Melinda has an MBA from Kaplan University, and has enough business sense to know that she shouldn’t have to pay debts that aren’t hers in the first place. The for-profit college, part of the Washington Post Company, has decided that she owes them more than $3,000 even though her tuition was long ago paid with federal financial aid. No one can show her a detailed breakdown of the bill, or explain why no one noticed that she owed the money until months after graduation. Update: Kaplan has since resolved Melinda’s problem.
I attended Kaplan University from approximately January 2008-March 2010 and received my MBA (with a 4.0 GPA I might add). About 3 months after I graduated, I received a call from a collections agency stating that I owed $3310.56 and that Kaplan University had sent my balance to collections. I disputed this as I had never received a bill from Kaplan University nor had I recieved any phone calls stating I had an outstanding balance. I received federal financial aid that was supposed to cover 100% of my tuition.
I had to call the school no less than 15-20 times and left many, many messages, but received no call back. When I was finally able to get someone on the line, they were unable to explain why I had a bill or the dollar amount, but just said I owed the money due to an overpayment of stipends. Upon additional questioning, I was always told that they needed to transfer me to someone else. At that point, I was either disconnected, transferred to a VM (and never received a call back), or transferred to another person who would be unable to give me an answer.
I have never to date, received a statement showing the breakdown of the $3310.56. I tried for several months to work through this within Kaplan, but was never able to get it resolved. In August 2010 I filed a report with the Better Business Bureau. At this point, Kaplan was unable to deny any longer that they had made a mistake with my financial aid (a point that they would never admit to me over the phone). They still stated I owed the money, but did not give a breakdown of where this dollar amount came from. They agreed to cut the bill in half. To be clear, I have never stated I would not pay a bill that I owe. I just won’t pay a bill that has no backup or justifcation behind it.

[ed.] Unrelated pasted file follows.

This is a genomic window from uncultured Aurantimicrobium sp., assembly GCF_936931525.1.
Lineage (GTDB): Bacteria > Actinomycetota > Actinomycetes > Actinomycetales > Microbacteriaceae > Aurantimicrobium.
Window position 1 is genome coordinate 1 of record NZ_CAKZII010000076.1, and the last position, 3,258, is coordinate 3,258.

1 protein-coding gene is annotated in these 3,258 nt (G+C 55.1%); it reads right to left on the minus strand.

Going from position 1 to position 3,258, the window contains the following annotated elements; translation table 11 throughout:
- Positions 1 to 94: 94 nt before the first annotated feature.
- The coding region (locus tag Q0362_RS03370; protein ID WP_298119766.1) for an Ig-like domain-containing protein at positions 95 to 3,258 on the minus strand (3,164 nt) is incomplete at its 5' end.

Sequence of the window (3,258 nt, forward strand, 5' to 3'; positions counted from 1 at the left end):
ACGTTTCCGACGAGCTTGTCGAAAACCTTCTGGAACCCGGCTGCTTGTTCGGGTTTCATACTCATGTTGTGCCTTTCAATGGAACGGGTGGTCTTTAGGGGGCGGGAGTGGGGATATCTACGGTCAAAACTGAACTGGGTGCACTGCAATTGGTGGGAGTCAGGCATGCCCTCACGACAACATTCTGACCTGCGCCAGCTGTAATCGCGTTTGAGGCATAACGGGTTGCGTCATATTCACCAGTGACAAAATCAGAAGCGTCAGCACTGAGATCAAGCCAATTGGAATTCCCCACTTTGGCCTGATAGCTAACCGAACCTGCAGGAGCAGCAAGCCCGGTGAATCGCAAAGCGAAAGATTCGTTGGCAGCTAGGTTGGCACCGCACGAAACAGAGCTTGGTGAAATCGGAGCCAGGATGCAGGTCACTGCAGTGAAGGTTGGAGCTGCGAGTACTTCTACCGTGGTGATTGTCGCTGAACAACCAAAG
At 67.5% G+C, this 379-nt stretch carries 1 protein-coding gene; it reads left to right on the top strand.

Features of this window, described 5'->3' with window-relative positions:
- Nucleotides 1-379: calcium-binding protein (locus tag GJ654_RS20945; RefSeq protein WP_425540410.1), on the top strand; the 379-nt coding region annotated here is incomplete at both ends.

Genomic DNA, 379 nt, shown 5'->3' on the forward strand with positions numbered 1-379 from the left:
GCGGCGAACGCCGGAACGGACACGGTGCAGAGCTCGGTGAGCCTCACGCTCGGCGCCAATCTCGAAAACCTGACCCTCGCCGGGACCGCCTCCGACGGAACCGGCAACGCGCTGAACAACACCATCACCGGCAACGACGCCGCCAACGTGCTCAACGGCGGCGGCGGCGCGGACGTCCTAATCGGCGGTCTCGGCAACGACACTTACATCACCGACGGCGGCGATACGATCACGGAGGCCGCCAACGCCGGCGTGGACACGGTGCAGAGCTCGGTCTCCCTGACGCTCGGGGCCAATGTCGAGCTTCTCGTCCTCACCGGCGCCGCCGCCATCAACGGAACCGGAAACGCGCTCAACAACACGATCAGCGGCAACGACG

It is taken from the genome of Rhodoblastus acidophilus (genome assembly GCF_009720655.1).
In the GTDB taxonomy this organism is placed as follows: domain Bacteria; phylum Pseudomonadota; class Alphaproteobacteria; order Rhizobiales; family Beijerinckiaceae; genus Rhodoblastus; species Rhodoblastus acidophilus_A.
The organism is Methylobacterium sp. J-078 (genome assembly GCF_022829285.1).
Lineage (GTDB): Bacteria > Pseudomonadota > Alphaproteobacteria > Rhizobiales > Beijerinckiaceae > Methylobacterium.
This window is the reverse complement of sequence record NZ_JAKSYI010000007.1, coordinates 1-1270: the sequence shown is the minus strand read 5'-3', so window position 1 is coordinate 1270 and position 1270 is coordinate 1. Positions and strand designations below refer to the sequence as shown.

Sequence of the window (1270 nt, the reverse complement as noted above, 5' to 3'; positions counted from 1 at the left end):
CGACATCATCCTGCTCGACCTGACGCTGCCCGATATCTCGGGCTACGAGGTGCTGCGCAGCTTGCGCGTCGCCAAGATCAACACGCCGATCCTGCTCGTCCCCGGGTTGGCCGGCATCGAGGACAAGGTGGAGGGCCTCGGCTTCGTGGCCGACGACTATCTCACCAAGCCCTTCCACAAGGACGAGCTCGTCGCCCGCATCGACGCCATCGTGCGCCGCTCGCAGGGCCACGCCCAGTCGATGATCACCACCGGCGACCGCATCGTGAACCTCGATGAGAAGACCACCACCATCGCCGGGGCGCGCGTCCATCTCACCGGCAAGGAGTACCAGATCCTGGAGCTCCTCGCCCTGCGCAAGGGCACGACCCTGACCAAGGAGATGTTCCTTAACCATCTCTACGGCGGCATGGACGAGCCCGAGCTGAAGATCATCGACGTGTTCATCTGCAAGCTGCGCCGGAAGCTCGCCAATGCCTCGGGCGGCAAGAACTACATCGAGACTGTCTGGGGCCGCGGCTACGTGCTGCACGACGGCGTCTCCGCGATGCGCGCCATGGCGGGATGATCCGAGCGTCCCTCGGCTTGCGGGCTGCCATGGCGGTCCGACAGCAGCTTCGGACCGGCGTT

If Kaplan is able to show me why I owe the money, I am willing to immediately pay the bill. A woman named “[redacted]” contacted me and I agreed that if I could see backup for this amount that I would pay it. I asked that someone contact me with this information and to let me know where to send the payment. No one ever contacted me. This was back in March 2011.
I contacted [redacted] again today requesting this information as I have not heard or seen anything from Kaplan University since this call, and she stated she was not able to explain to me “in layman’s terms” why I owe this money, but that she would have someone from financial aid call me. [redacted] from “financial aid” called me an hour later and said he was unable to explain the dollar amount of $3310.56 and that it was too much work for him to go through all the statements. He then stated that he was just told to call me and didn’t have the informaiton I was looking for.
He then stated “why don’t you just admit you don’t want to pay what you owe”. At this point I became angry and asked for his supervisor. I was not yelling, or swearing, but was clearly agitated and explaining to him that this dispute has been going on for almost 2 years and I am frustrated that no one from Kaplan can answer my questions and I continually being transferred around and it is frustrating.
He then hung up on me while I was speaking. At this point, I just want to warn other consumers that Kaplan University has terrible customer service and very questionable financial aid practices.
Where did the phantom three grand go? Saying that going through actual statements is “too much work” and just demanding that a former student pay up without asking questions seems like poor form for an institution that’s was supposed to teach that student business skills. If financial aid fell through for a semester, she should never should have been allowed to graduate.
The U.S. Department of Education and the education department in Melinda’s state may be able to help her. To make the debt collectors go away, try the methods in these posts:
Update: A representative of Kaplan wrote in to let us know that they’ve resolved Melinda’s issue. We verified this with Melinda, and it is true.